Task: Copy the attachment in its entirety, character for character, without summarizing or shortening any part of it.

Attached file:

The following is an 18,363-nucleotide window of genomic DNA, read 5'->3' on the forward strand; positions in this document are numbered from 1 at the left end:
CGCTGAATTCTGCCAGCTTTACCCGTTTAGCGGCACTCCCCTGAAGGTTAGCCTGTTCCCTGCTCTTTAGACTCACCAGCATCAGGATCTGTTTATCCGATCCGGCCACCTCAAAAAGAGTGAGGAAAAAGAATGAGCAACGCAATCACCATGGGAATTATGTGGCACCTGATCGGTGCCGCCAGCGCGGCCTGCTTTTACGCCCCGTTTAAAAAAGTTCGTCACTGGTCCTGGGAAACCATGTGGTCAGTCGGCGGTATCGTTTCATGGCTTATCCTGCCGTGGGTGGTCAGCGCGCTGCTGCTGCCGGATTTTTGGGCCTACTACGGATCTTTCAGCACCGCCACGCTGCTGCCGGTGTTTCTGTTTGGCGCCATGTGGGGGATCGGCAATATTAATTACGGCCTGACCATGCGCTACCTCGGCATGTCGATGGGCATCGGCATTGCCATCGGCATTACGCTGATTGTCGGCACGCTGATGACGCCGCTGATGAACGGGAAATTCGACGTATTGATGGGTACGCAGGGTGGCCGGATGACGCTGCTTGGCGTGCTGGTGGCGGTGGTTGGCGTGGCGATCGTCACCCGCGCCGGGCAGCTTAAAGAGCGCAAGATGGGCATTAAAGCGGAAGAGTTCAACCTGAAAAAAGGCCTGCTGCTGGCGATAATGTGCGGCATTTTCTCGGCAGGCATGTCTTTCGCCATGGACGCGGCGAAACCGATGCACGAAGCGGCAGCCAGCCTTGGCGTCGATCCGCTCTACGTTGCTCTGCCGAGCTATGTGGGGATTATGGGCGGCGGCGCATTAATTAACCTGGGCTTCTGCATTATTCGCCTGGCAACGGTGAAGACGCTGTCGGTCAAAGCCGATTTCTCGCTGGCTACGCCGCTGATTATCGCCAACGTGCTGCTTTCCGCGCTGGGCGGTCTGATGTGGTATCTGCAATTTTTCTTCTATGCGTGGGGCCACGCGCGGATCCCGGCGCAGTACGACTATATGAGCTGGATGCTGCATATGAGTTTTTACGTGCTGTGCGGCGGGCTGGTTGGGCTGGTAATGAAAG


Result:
The following is an 18,363-nucleotide window of genomic DNA, read 5'->3' on the forward strand; positions in this document are numbered from 1 at the left end:
CGCTGAATTCTGCCAGCTTTACCCGTTTAGCGGCACTCCCCTGAAGGTTAGCCTGTTCCCTGCTCTTTAGACTCACCAGCATCAGGATCTGTTTATCCGATCCGGCCACCTCAAAAAGAGTGAGGAAAAAGAATGAGCAACGCAATCACCATGGGAATTATGTGGCACCTGATCGGTGCCGCCAGCGCGGCCTGCTTTTACGCCCCGTTTAAAAAAGTTCGTCACTGGTCCTGGGAAACCATGTGGTCAGTCGGCGGTATCGTTTCATGGCTTATCCTGCCGTGGGTGGTCAGCGCGCTGCTGCTGCCGGATTTTTGGGCCTACTACGGATCTTTCAGCACCGCCACGCTGCTGCCGGTGTTTCTGTTTGGCGCCATGTGGGGGATCGGCAATATTAATTACGGCCTGACCATGCGCTACCTCGGCATGTCGATGGGCATCGGCATTGCCATCGGCATTACGCTGATTGTCGGCACGCTGATGACGCCGCTGATGAACGGGAAATTCGACGTATTGATGGGTACGCAGGGTGGCCGGATGACGCTGCTTGGCGTGCTGGTGGCGGTGGTTGGCGTGGCGATCGTCACCCGCGCCGGGCAGCTTAAAGAGCGCAAGATGGGCATTAAAGCGGAAGAGTTCAACCTGAAAAAAGGCCTGCTGCTGGCGATAATGTGCGGCATTTTCTCGGCAGGCATGTCTTTCGCCATGGACGCGGCGAAACCGATGCACGAAGCGGCAGCCAGCCTTGGCGTCGATCCGCTCTACGTTGCTCTGCCGAGCTATGTGGGGATTATGGGCGGCGGCGCATTAATTAACCTGGGCTTCTGCATTATTCGCCTGGCAACGGTGAAGACGCTGTCGGTCAAAGCCGATTTCTCGCTGGCTACGCCGCTGATTATCGCCAACGTGCTGCTTTCCGCGCTGGGCGGTCTGATGTGGTATCTGCAATTTTTCTTCTATGCGTGGGGCCACGCGCGGATCCCGGCGCAGTACGACTATATGAGCTGGATGCTGCATATGAGTTTTTACGTGCTGTGCGGCGGGCTGGTTGGGCTGGTAATGAAAG